Hey John, ( and anybody else who cares to listen) 🙂

This picture caught my eye the other day and I wanted you to  see it.

I wanted to plant a financial seed in your minds eye if I may. 🙂

It is the home of Dr Lebron Lackey, still standing after a 250 mph hurricane.  Notice his neighbors…

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When I was studying early Iowa history one of the things that struck me, (and we never covered in school), was the number of other recessions and depressions that had taken place.

All I had ever learned about was The Great Depression of 1929.  

We never talked about the Panic of 1837, that lasted until 1843 – (6 years).

“The Panic of 1837 was one of the longest and deepest depressions of the 19th century. It was a period of pronounced deflation and massive default on debt.”

Then came the the Panic of 1857  that  didn’t really turn around until after  the Civil War – (7 years).

“…the years immediately preceding the Panic of 1857 were prosperous, many banks, merchants, and farmers had seized the opportunity to take risks with their investments and as soon as market prices began to fall, they quickly began to experience….. financial panic”.

Or The panic of 1873 that lasted until 1879   (6 years).

Since you didn’t bring this topic up, I am kind of reluctant to get too preachy,  but knowing what I know,  it would be just wrong of me to not say something.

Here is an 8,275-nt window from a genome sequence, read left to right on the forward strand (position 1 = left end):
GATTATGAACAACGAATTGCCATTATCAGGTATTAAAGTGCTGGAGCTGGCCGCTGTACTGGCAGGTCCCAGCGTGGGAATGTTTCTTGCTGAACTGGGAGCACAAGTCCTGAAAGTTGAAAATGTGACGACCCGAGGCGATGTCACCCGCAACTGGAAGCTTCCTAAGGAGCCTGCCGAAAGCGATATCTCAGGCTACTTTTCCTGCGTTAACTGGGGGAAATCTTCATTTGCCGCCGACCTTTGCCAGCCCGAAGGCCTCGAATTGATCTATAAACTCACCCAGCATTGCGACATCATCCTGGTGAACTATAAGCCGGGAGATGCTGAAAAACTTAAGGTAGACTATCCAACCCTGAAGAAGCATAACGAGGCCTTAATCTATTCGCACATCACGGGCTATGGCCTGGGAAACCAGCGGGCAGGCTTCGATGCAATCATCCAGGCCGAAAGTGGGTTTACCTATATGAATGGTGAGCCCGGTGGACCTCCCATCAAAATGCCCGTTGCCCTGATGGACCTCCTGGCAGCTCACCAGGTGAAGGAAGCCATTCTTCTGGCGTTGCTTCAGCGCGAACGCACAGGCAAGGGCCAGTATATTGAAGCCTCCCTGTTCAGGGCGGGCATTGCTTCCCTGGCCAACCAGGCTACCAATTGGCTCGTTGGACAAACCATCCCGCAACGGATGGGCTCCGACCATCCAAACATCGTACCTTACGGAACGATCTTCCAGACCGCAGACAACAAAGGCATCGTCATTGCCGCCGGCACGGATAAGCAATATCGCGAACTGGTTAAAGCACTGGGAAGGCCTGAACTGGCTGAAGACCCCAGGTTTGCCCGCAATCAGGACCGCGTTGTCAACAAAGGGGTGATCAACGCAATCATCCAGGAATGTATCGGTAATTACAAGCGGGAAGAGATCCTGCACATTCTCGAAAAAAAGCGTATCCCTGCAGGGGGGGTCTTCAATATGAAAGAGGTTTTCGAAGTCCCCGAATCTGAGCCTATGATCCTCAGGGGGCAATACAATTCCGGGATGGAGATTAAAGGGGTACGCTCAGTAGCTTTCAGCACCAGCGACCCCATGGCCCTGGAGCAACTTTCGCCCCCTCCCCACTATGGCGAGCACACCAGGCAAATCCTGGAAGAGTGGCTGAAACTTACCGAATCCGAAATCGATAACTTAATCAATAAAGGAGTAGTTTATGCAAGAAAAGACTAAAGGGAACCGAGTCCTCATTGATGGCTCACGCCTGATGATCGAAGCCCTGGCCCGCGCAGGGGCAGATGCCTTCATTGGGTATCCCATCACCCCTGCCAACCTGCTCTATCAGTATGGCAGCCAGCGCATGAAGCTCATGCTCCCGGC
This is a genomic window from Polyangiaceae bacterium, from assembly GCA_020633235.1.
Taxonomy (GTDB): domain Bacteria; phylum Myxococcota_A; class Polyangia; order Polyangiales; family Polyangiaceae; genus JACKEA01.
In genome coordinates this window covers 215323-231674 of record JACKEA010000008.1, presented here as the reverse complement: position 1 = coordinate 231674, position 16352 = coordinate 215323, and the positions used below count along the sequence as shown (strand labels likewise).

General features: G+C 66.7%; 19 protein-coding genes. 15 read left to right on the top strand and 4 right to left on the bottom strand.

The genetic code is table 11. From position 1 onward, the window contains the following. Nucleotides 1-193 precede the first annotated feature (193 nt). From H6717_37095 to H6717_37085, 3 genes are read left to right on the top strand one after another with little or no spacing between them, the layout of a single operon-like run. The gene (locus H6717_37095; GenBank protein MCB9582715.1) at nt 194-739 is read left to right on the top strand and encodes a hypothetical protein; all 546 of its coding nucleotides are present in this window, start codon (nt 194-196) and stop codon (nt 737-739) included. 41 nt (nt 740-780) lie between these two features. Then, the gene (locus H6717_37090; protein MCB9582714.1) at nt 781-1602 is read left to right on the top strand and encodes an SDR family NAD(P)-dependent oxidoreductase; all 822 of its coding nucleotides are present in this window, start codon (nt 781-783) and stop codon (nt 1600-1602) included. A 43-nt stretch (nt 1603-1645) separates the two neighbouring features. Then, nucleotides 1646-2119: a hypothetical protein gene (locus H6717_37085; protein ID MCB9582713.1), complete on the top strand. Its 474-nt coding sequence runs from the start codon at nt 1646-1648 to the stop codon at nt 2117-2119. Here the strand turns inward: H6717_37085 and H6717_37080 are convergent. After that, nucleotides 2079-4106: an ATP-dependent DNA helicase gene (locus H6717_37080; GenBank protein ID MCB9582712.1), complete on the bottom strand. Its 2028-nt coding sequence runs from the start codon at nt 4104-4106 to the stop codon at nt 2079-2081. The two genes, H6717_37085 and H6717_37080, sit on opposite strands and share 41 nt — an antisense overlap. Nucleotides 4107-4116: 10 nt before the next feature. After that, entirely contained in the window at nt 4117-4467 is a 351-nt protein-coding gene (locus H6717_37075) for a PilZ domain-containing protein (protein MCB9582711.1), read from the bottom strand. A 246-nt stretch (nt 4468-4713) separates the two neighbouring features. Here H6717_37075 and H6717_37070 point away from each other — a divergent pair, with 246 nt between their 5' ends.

Back in  January of 2014, I was  at my wit’s end (financially).  To use a word picture at the time,  I felt like I was flying a 747 and we were about 10 to 15 feet above the ocean.

Yes we were still in the air, and yes we were still moving, but the waves were lapping at the wings, and I was tired.   Being self employed, my income can vary a lot from year to year…as much as a 1/3.   I  sat down, crunched some numbers and realized we had been spending $700 a month more than I was making for a couple of years.  Our budget was based on the incomes of better years. Those extra expenses were going  fun things like heating bills, medical bills and medical insurance.

We’ve never been big on going out to eat, yada, yada….

So there you go, and it was right in the midst of that craziness that I came across the book by Mary Hunt called  Debt Proof Living.